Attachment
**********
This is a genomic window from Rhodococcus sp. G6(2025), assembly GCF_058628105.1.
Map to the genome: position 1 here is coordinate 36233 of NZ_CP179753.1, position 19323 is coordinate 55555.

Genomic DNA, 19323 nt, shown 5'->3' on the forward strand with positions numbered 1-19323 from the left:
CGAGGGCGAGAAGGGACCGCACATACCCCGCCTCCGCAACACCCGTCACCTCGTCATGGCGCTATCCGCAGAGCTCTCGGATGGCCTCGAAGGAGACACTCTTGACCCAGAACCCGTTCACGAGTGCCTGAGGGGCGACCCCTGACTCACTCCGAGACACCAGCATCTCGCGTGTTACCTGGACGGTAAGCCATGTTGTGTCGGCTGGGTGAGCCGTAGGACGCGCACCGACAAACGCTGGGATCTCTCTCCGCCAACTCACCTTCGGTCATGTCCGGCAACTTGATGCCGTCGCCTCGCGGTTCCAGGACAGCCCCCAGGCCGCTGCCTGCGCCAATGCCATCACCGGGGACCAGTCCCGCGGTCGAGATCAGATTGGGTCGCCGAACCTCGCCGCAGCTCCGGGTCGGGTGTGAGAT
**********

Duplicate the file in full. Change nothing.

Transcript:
This is a genomic window from Rhodococcus sp. G6(2025), assembly GCF_058628105.1.
Map to the genome: position 1 here is coordinate 36233 of NZ_CP179753.1, position 19323 is coordinate 55555.

Genomic DNA, 19323 nt, shown 5'->3' on the forward strand with positions numbered 1-19323 from the left:
CGAGGGCGAGAAGGGACCGCACATACCCCGCCTCCGCAACACCCGTCACCTCGTCATGGCGCTATCCGCAGAGCTCTCGGATGGCCTCGAAGGAGACACTCTTGACCCAGAACCCGTTCACGAGTGCCTGAGGGGCGACCCCTGACTCACTCCGAGACACCAGCATCTCGCGTGTTACCTGGACGGTAAGCCATGTTGTGTCGGCTGGGTGAGCCGTAGGACGCGCACCGACAAACGCTGGGATCTCTCTCCGCCAACTCACCTTCGGTCATGTCCGGCAACTTGATGCCGTCGCCTCGCGGTTCCAGGACAGCCCCCAGGCCGCTGCCTGCGCCAATGCCATCACCGGGGACCAGTCCCGCGGTCGAGATCAGATTGGGTCGCCGAACCTCGCCGCAGCTCCGGGTCGGGTGTGAGAT